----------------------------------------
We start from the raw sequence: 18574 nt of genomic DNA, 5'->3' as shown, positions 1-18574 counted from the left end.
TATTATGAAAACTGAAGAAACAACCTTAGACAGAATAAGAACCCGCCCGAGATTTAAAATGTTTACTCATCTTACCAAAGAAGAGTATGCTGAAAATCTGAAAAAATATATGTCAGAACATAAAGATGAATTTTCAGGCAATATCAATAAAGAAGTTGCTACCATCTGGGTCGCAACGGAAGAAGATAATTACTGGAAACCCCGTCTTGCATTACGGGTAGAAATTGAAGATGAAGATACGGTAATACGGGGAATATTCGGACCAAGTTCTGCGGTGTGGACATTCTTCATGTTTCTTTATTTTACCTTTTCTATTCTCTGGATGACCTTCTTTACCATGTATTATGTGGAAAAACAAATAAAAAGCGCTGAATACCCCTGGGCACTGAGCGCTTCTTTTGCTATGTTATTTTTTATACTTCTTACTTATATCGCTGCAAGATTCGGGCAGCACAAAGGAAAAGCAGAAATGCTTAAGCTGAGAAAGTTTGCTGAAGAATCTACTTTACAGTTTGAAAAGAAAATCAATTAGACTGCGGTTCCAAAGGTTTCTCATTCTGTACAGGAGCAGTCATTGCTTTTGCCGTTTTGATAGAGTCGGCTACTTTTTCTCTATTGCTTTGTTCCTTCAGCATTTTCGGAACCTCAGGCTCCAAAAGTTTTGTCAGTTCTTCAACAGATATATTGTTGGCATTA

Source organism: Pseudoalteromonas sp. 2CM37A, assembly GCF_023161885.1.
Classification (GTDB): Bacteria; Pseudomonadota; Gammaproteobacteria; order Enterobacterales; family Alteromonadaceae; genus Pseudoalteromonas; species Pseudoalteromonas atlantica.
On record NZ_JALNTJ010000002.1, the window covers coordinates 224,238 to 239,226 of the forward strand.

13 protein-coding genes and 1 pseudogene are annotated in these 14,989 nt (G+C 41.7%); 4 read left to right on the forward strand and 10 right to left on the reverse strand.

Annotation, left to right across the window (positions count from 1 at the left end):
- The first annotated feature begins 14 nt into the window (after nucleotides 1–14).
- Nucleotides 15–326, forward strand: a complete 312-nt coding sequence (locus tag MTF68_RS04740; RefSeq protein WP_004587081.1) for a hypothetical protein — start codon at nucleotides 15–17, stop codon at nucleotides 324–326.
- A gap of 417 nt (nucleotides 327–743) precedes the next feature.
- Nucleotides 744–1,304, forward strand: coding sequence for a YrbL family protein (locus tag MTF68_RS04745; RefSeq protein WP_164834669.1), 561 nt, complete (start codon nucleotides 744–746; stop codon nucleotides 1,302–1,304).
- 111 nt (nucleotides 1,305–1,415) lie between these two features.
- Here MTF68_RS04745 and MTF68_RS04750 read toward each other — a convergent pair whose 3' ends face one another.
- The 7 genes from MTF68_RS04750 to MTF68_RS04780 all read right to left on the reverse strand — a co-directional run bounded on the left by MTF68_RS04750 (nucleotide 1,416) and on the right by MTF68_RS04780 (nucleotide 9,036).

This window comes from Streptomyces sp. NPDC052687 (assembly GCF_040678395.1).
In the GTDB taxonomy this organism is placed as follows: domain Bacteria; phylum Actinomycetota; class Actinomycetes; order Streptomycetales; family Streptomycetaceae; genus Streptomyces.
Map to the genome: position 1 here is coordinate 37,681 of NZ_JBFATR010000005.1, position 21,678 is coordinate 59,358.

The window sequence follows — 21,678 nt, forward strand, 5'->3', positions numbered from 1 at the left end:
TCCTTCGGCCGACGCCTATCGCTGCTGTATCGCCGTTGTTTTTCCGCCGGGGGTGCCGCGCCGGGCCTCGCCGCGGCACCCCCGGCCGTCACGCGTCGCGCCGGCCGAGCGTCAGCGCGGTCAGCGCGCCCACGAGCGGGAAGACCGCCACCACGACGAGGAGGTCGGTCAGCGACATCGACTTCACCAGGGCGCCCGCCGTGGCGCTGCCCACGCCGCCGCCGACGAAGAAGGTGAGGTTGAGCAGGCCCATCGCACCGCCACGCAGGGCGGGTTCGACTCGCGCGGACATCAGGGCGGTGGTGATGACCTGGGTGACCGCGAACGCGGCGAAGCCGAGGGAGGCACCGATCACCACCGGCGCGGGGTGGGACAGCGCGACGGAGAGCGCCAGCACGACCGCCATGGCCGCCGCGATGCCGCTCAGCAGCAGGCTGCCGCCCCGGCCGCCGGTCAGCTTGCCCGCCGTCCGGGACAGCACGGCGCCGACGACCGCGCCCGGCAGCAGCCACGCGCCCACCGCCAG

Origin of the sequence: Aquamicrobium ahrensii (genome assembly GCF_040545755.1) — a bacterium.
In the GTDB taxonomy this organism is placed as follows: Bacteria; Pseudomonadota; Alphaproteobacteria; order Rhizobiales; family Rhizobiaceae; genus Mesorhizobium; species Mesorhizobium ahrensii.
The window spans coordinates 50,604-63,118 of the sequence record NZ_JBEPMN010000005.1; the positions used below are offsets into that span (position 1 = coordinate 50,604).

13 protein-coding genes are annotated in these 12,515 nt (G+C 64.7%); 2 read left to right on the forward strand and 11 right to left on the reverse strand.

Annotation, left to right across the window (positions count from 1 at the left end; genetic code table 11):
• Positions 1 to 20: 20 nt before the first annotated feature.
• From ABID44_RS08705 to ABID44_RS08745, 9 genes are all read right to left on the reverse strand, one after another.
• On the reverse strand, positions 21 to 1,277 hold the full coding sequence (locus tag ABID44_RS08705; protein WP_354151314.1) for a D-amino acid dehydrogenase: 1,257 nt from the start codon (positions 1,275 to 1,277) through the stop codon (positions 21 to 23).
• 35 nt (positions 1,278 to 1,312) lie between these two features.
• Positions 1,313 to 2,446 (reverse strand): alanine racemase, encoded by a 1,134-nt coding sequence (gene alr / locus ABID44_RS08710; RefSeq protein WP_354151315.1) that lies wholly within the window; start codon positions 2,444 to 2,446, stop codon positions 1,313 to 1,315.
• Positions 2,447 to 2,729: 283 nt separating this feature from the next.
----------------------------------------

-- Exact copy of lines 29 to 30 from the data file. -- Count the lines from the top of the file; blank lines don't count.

• Positions 1,313 to 2,446 (reverse strand): alanine racemase, encoded by a 1,134-nt coding sequence (gene alr / locus ABID44_RS08710; RefSeq protein WP_354151315.1) that lies wholly within the window; start codon positions 2,444 to 2,446, stop codon positions 1,313 to 1,315.
• Positions 2,447 to 2,729: 283 nt separating this feature from the next.